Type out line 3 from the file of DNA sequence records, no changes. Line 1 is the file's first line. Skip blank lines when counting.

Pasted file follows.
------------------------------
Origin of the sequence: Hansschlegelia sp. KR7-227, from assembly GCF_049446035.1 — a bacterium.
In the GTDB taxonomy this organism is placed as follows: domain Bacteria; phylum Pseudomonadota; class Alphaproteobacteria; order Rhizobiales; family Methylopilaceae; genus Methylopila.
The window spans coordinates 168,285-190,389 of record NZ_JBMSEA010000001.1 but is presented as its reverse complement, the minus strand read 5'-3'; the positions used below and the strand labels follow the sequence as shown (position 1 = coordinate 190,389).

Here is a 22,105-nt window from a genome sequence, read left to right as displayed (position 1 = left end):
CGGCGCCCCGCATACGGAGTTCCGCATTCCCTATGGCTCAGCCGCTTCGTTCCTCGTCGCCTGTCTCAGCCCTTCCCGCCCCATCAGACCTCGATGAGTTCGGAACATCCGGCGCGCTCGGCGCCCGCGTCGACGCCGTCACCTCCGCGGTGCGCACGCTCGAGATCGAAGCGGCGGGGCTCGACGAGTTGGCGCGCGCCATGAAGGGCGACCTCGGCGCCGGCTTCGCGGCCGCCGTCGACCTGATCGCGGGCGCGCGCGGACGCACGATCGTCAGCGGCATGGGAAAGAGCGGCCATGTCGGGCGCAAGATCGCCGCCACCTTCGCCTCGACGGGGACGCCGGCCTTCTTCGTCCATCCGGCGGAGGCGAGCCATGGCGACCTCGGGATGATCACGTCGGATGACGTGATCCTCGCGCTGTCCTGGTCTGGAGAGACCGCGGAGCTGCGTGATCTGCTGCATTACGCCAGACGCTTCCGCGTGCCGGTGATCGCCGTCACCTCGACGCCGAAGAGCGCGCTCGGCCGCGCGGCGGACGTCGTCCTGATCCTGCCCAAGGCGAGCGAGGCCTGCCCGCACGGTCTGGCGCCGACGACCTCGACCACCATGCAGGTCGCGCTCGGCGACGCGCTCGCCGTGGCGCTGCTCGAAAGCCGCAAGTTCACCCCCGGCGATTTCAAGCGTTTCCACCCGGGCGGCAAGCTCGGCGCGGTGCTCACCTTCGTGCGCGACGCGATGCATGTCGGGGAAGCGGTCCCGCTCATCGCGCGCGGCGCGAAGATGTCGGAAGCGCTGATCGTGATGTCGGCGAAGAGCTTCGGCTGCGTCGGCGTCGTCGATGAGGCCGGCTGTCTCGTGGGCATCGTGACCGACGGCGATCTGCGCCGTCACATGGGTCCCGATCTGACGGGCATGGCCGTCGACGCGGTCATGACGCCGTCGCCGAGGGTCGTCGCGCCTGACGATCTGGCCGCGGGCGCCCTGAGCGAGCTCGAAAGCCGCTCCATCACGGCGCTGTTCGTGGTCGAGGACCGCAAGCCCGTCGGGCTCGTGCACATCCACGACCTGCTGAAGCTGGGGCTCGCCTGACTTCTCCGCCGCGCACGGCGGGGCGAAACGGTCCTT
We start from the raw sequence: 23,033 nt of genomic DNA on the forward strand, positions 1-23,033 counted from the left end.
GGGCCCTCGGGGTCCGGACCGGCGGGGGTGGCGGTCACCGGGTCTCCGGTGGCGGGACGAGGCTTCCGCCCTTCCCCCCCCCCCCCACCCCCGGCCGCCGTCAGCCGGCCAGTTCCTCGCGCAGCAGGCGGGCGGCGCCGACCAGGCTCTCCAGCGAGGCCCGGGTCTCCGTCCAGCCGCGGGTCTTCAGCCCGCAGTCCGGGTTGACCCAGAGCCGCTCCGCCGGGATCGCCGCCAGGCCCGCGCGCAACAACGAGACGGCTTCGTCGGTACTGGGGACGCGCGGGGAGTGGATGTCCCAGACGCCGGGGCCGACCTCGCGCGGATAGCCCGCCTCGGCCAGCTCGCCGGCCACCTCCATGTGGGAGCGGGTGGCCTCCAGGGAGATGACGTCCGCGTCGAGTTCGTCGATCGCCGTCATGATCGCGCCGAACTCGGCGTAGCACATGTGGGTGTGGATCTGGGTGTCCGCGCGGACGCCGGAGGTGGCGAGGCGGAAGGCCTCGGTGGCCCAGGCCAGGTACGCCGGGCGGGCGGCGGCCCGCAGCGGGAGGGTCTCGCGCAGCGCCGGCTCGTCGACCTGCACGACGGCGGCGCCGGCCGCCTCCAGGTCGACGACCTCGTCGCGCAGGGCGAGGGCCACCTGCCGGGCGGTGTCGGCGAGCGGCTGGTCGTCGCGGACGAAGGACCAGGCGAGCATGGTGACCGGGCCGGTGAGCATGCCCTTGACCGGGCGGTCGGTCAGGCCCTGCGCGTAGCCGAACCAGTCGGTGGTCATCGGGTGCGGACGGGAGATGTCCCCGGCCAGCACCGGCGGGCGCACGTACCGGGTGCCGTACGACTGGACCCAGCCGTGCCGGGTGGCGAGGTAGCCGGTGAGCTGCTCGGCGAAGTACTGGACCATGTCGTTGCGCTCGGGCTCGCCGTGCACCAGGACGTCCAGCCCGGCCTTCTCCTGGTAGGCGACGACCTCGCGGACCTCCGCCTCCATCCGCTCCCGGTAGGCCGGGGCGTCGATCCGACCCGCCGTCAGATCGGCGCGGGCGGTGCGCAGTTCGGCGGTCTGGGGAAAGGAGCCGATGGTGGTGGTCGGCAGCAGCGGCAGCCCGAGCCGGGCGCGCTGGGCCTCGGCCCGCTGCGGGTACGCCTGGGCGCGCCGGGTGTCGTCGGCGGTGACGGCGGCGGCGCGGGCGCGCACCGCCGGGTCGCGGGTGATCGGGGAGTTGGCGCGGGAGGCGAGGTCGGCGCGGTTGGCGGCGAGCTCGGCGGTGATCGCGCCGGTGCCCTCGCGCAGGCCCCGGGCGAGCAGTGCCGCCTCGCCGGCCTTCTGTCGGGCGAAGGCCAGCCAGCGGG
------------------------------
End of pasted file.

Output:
The window spans coordinates 168,285-190,389 of record NZ_JBMSEA010000001.1 but is presented as its reverse complement, the minus strand read 5'-3'; the positions used below and the strand labels follow the sequence as shown (position 1 = coordinate 190,389).